UK's Foreign Office Says Another Tunisia Attack 'Highly Likely,' Tourists Evacuate
Photo via Wikimedia Commons
Around 3,000 British citizens on package tours and 300 independent travelers that were vacationing in Tunisia are flying home early this weekend after the United Kingdom’s Foreign and Commonwealth Office (FCO) declared another terrorist attack “highly likely,” in its official travel advice for the country, the Telegraph reported.
Tour operators are quickly corralling their customers in light of the advice change. A Thomas Cook spokesman told the Telegraph it was "strongly advising" customers in Tunisia to return home over the weekend, and dispatched specialist assistance teams to Tunisian resorts to offer additional support. Monarch Airlines aims to get all resort customers, "back to the UK as soon as possible." Tour operators Thomson and First Choice have no remaining vacationers in Tunisia, and have canceled all flights there for the rest of the summer season.
The Telegraph indicated that Downing Street revised the Tunisia travel advice based on intelligence information acquired just in the past day regarding threats to Britons in Tunisia. Those possibly linked with the Sousse attack are still at large, and a security assessment made by experts came to the conclusion that the advice needed to be changed.
According to the Telegraph, Foreign Secretary Philip Hammond stands by his decision, and there are Britons angry that warnings against visiting the country were not put in place immediately after the June 26 attack that killed 38 British vacationers in the Tunisian resort town of Sousse.
Tunisia's Prime Minister Habib Essid told Sky News via the Telegraph: "We regret the decision was taken to ask all the citizens to leave the country. We could have done something else that could help both sides, but we understand.
"Tunisia needs to be supported. It needs to be helped against what the terrorists are doing.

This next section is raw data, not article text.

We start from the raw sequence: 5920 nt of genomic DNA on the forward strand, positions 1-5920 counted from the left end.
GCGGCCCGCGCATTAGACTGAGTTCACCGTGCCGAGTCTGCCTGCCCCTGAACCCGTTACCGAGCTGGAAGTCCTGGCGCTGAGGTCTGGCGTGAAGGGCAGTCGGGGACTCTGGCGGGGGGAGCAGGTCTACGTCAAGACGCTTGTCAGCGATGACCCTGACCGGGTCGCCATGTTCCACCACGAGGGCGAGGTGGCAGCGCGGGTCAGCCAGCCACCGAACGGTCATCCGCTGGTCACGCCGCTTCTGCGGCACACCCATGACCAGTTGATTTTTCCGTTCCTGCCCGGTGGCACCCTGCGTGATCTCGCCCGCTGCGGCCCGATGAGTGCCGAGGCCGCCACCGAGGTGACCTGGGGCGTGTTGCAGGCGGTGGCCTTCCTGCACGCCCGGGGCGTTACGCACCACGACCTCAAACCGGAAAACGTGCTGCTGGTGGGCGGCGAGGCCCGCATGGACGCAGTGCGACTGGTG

"The objective of the terrorist is that people from abroad won't feel safe in Tunisia."
The Telegraph reported in a recent parliamentary debate Essid said his government did everything in its power to protect British citizens and their interests, adding that 7,000 “security operations” were carried out since the Bardo Museum attack in March, and the government was working to remedy "shortcomings."
Nabil Ammar, Tunisia’s ambassador to the U.K., said to the Telegraph "This is what the terrorists want. By damaging the tourism, by having foreigners leaving the country, they damage the whole sector and put so many people out of work and on the streets.”
According to the Telegraph, Hammond commented that the British government took care to not act in a "knee-jerk manner" by urging an immediate Tunisia evacuation after the Sousse attack. He said the UK and Tunisia would work on improving security, and hopes to downgrade the travel advice "in the not too distant future."
Downing Street said that "substantial" work was needed to improve tourist security, and it would probably be "some time" before the advice against travel could be lifted.
And then there are those vacations that were cut short, even though the tourists felt safe.
Heidi Barlow, 34, told the Telegraph she was reassured by the armed guards present at hotel entrances and beaches, adding: "People feel safe. They certainly didn't expect to have to leave."
Tracey Caburn of Pontefract, returning with her mother and sister to Manchester Airport, was critical of the government’s handling of the situation. She told the Telegraph: "It's a disgrace. We felt safe. We would've stayed there. We didn't feel threatened at all. There were guards on the roof, the gates, the beach. We wanted to stay.
"If they were going to bring us home so quickly they should not have let us fly out in the first place."
Les Aston, 61, from Shrewsbury, saw the personal ramifications of tourists departing en masse. "They let us go out there and now we've been brought back home. It makes no sense,” he said to the Telegraph. “The staff were in tears when we left the hotel. Tourism in Tunisia will be ruined."
Foreign tourism accounts for around 15 percent of the Tunisian GDP, and this situation has ripple effects for British and broader European tourism, as examined by TravelPulse’s David Cogswell. Tunisian ports of call for cruise ships are also affected, as seen by MSC Cruises canceling winter 2015-16 calls to the country, reported by TravelPulse’s Theresa Masek.
More by Michael Isenbek
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